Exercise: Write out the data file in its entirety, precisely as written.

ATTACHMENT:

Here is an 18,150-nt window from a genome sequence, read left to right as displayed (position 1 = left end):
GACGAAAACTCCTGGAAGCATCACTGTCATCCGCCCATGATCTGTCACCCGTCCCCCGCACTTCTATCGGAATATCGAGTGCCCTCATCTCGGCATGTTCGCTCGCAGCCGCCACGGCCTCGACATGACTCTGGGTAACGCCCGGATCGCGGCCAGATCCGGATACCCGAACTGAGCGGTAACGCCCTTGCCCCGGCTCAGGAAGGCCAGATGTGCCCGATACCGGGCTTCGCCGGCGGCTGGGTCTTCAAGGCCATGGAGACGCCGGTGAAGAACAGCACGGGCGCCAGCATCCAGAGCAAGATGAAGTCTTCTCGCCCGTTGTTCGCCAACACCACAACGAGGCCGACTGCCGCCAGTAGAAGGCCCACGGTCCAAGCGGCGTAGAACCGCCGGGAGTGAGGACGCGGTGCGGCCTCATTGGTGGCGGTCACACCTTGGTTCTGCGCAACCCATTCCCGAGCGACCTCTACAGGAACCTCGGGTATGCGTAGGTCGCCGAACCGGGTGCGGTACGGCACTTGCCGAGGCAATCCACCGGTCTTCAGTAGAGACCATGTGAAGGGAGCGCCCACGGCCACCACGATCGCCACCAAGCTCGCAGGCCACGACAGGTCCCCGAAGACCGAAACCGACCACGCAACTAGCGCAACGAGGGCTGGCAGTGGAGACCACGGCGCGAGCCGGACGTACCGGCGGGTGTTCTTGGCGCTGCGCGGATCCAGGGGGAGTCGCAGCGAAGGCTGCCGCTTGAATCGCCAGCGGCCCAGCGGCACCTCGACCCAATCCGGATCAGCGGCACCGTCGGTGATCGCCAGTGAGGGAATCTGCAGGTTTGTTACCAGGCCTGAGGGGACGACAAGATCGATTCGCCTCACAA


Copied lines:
Here is an 18,150-nt window from a genome sequence, read left to right as displayed (position 1 = left end):
GACGAAAACTCCTGGAAGCATCACTGTCATCCGCCCATGATCTGTCACCCGTCCCCCGCACTTCTATCGGAATATCGAGTGCCCTCATCTCGGCATGTTCGCTCGCAGCCGCCACGGCCTCGACATGACTCTGGGTAACGCCCGGATCGCGGCCAGATCCGGATACCCGAACTGAGCGGTAACGCCCTTGCCCCGGCTCAGGAAGGCCAGATGTGCCCGATACCGGGCTTCGCCGGCGGCTGGGTCTTCAAGGCCATGGAGACGCCGGTGAAGAACAGCACGGGCGCCAGCATCCAGAGCAAGATGAAGTCTTCTCGCCCGTTGTTCGCCAACACCACAACGAGGCCGACTGCCGCCAGTAGAAGGCCCACGGTCCAAGCGGCGTAGAACCGCCGGGAGTGAGGACGCGGTGCGGCCTCATTGGTGGCGGTCACACCTTGGTTCTGCGCAACCCATTCCCGAGCGACCTCTACAGGAACCTCGGGTATGCGTAGGTCGCCGAACCGGGTGCGGTACGGCACTTGCCGAGGCAATCCACCGGTCTTCAGTAGAGACCATGTGAAGGGAGCGCCCACGGCCACCACGATCGCCACCAAGCTCGCAGGCCACGACAGGTCCCCGAAGACCGAAACCGACCACGCAACTAGCGCAACGAGGGCTGGCAGTGGAGACCACGGCGCGAGCCGGACGTACCGGCGGGTGTTCTTGGCGCTGCGCGGATCCAGGGGGAGTCGCAGCGAAGGCTGCCGCTTGAATCGCCAGCGGCCCAGCGGCACCTCGACCCAATCCGGATCAGCGGCACCGTCGGTGATCGCCAGTGAGGGAATCTGCAGGTTTGTTACCAGGCCTGAGGGGACGACAAGATCGATTCGCCTCACAA